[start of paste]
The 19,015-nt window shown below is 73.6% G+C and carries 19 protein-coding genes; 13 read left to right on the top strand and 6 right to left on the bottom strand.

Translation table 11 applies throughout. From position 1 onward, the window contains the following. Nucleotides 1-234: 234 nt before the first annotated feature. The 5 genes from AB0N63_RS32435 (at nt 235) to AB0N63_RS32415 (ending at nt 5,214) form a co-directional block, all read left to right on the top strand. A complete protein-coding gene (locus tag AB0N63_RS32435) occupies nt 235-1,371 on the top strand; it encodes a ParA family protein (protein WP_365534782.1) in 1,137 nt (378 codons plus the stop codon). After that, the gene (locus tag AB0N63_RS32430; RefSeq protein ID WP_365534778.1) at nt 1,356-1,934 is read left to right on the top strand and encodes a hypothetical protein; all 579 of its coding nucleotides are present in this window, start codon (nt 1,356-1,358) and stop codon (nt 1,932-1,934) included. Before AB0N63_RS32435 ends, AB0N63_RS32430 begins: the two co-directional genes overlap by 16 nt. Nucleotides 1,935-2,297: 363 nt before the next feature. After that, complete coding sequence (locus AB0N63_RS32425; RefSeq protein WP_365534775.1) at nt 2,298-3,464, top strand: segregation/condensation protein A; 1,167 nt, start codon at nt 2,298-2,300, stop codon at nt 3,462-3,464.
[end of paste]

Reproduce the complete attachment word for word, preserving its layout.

The 19,015-nt window shown below is 73.6% G+C and carries 19 protein-coding genes; 13 read left to right on the top strand and 6 right to left on the bottom strand.

Translation table 11 applies throughout. From position 1 onward, the window contains the following. Nucleotides 1-234: 234 nt before the first annotated feature. The 5 genes from AB0N63_RS32435 (at nt 235) to AB0N63_RS32415 (ending at nt 5,214) form a co-directional block, all read left to right on the top strand. A complete protein-coding gene (locus tag AB0N63_RS32435) occupies nt 235-1,371 on the top strand; it encodes a ParA family protein (protein WP_365534782.1) in 1,137 nt (378 codons plus the stop codon). After that, the gene (locus tag AB0N63_RS32430; RefSeq protein ID WP_365534778.1) at nt 1,356-1,934 is read left to right on the top strand and encodes a hypothetical protein; all 579 of its coding nucleotides are present in this window, start codon (nt 1,356-1,358) and stop codon (nt 1,932-1,934) included. Before AB0N63_RS32435 ends, AB0N63_RS32430 begins: the two co-directional genes overlap by 16 nt. Nucleotides 1,935-2,297: 363 nt before the next feature. After that, complete coding sequence (locus AB0N63_RS32425; RefSeq protein WP_365534775.1) at nt 2,298-3,464, top strand: segregation/condensation protein A; 1,167 nt, start codon at nt 2,298-2,300, stop codon at nt 3,462-3,464.